Monitor Breakfast: Jane Swift

Selected quotations from the Monitor breakfast with Massachusetts Gov. Jane Swift

On how September 11 has changed politics:

"I think we are all trying to figure that out. My personal perspective is that it changed my job every day dramatically. I spend at least a quarter of my time on security and safety issues that was not the case before."

On her support for federalizing airport security:

"Let me be clear that my call for federalization is an attempt to get unity of command. ...The temporary head of security at Logan has told me it is the single biggest challenge they face.

"Right now you have many different entities who report to different levels of government who are responsible for security at every one of our nation's airports. The airports themselves are responsible for perimeter security, our state police are responsible for in the terminal security, the FAA is responsible for some security, and then the airlines themselves are responsible for the terminal at the checkpoint. You cannot have four or five different entities responsible for one mission and expect it to run seamlessly.

"We favor federalization but if the federal government doesn't establish unity of command then I will act to allow state government to have authority in some way over the different entities so that one person can be in charge of security at Logan. I think it is better to do it at a federal level."

On balancing civil liberties and security:

"The important thing is going to be notification. The face-recognition technology we will employ at Logan Airport will be employed with the knowledge of those who come through. ... I believe the public will be comfortable with new technologies that in fact are being utilized to protect them.

"I think we all have changed our understanding of the degree of risk to ourselves and our families in the aftermath of Sept 11 and that makes us very willing to accept with notification some infringements on our privacy.

"I think many of the security precautions we take will be permanent."

On managing the governorship, and three young children:

"Unlike the jobs that many women have, although I have many responsibilities I can arrange my day in a way that fits those responsibilities better. I have found an efficient way to do a lot of the reading and preparation and telephone calls when the cell signals hold out for me in the car (on the 2 1/2 hour drive from Boston to her home in Williamstown). I live four miles from my mother and my parents are very helpful.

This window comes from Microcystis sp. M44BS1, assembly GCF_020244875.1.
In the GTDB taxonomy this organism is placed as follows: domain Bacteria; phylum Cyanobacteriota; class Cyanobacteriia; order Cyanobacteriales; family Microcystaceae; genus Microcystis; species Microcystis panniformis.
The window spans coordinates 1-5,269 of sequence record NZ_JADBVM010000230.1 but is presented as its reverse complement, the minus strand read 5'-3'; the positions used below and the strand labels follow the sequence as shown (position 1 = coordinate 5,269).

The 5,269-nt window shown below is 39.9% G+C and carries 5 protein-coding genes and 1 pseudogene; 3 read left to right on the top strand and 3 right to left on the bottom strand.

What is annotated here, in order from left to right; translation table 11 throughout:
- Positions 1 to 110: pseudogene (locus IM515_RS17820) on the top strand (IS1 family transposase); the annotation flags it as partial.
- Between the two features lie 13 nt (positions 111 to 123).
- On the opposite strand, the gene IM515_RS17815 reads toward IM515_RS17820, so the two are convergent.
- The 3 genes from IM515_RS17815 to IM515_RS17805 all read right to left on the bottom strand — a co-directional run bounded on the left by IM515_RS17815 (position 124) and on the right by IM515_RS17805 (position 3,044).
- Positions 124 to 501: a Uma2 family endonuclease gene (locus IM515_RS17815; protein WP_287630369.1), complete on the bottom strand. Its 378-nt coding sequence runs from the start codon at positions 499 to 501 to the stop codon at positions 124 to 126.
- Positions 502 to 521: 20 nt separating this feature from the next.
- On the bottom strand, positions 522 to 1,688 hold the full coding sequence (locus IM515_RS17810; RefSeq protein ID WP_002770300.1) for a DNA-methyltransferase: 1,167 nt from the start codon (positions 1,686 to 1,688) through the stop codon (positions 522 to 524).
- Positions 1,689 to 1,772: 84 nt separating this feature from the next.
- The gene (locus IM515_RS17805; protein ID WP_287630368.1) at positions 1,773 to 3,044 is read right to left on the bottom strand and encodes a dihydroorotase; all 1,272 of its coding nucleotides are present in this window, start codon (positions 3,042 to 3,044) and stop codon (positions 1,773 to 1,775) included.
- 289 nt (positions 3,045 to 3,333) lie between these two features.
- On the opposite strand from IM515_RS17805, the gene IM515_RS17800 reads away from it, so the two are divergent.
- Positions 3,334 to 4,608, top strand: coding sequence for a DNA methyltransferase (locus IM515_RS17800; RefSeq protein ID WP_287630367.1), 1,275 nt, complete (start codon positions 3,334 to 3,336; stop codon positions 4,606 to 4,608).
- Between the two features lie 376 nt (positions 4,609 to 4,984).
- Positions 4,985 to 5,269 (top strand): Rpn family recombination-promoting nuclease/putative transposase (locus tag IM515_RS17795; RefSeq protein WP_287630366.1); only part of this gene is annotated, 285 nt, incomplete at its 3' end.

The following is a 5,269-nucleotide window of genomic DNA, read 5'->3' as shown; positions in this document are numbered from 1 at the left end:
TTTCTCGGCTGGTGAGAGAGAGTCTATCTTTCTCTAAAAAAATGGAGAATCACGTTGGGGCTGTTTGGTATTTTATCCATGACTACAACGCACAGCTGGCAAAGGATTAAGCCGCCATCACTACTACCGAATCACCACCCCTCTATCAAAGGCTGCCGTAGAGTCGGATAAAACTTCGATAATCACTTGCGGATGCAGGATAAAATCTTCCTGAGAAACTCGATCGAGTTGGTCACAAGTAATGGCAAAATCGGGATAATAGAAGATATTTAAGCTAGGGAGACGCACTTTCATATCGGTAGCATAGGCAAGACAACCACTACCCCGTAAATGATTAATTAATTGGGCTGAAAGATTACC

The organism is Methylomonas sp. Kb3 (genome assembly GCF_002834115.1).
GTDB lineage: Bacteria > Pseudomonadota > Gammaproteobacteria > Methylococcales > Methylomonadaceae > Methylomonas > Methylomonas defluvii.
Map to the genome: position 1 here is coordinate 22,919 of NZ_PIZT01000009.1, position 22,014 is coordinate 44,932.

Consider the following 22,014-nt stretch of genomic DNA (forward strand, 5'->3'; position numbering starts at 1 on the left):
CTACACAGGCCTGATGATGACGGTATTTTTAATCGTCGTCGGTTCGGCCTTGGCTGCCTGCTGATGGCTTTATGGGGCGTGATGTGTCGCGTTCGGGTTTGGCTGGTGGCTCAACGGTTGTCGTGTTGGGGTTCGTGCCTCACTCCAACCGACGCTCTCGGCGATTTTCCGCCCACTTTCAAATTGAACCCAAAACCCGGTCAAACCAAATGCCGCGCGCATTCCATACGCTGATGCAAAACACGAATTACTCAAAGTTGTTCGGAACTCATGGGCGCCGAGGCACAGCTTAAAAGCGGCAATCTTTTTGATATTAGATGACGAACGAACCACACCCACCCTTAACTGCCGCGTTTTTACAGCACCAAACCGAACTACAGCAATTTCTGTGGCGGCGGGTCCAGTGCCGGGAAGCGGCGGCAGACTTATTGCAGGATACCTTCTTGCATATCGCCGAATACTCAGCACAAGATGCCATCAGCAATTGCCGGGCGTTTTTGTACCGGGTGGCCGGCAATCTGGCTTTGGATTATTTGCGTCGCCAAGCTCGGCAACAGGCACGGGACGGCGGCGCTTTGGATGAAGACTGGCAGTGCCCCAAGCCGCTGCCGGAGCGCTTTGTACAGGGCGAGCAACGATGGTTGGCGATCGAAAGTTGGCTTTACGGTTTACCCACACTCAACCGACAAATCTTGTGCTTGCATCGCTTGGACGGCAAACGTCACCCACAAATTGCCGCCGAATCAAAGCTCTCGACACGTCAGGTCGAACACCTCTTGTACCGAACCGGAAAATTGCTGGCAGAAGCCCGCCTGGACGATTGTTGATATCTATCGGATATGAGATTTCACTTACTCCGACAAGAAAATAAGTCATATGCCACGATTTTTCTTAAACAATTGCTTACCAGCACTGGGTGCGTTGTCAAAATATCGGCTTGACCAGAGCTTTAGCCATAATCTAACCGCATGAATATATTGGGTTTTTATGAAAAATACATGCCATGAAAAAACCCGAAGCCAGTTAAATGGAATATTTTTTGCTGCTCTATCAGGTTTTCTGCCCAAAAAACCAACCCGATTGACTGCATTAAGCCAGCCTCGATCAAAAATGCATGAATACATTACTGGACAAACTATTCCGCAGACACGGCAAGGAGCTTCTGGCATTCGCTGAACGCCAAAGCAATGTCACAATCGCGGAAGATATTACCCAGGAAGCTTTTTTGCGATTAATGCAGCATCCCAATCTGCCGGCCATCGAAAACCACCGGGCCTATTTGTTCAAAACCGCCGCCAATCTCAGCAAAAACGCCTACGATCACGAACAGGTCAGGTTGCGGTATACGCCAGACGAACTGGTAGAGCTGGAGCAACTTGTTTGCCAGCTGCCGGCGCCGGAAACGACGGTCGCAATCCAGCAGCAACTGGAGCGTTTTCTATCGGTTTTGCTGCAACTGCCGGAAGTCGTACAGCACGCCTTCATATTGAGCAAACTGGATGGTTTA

"It is mind-boggling in the challenges of it but it also is a constant reminder to me of how fortunate I am. I have three healthy happy children who just bring me enormous joy and at the same time I have a job I love that is meaningful. While it is difficult to ever spend time away from your children, the fact that you are doing something you think makes a difference in their lives and in the lives of many other people, makes it a little easier. And they sleep through the night!"

On repealing a recent tax cut to address a $1.1 billion projected Massachusetts budget shortfall:

"I think now would be the worst time to cancel the tax cut. Our economy is hurting and that is what is driving our fiscal problems. So job number one has to be to protect our economy. Massachusetts has been in this position before - in the late 80s we responded miserably as a state and state leaders to the advent of a fiscal problem brought on by national and state economic problems and I am determined not to make those mistakes again.

"The first mistake made in the late 80s was there was deep denial in the governor's office that there was a problem. The $1.1 billion is not an actual deficit - it is a projection if we don't curtail spending. That is dramatically different from 1991 when I came into office as a new state senator and there was an actual billion-dollar deficit - so if we act early, we can mitigate the pain that we felt in those cuts."

On how Republicans can be more competitive in the Northeast:

"To the degree the national party focus moves away from the social issues that provide great disagreement within my party - and certainly were part of the dissatisfaction independent or unenrolled voters had with the leadership of the Republican party at times - that will help to make it a climate in which more Republicans can get elected and secure votes on a national level.

"Where the focus of the agenda is on things like our approach to improving education or certainly national security - I think that focus is one where the voters in the Northeast are more aligned with my national party then when we are arguing over social policy, including abortion. Gay rights did not become as much of a national issue. We look at social policy a little differently in the Northeast. It is not lost on me that I would be unelectable as a Republican in many states in this country."

On what's next:

"I am going to run for governor in 2002 and then I will be trying to figure out where to send my daughters to kindergarten."

On national ambitions:

"I'm a pretty pragmatic person and I don't think that is a realistic for a Republican from the Northeast right now. Focusing on being governor is a very good goal."

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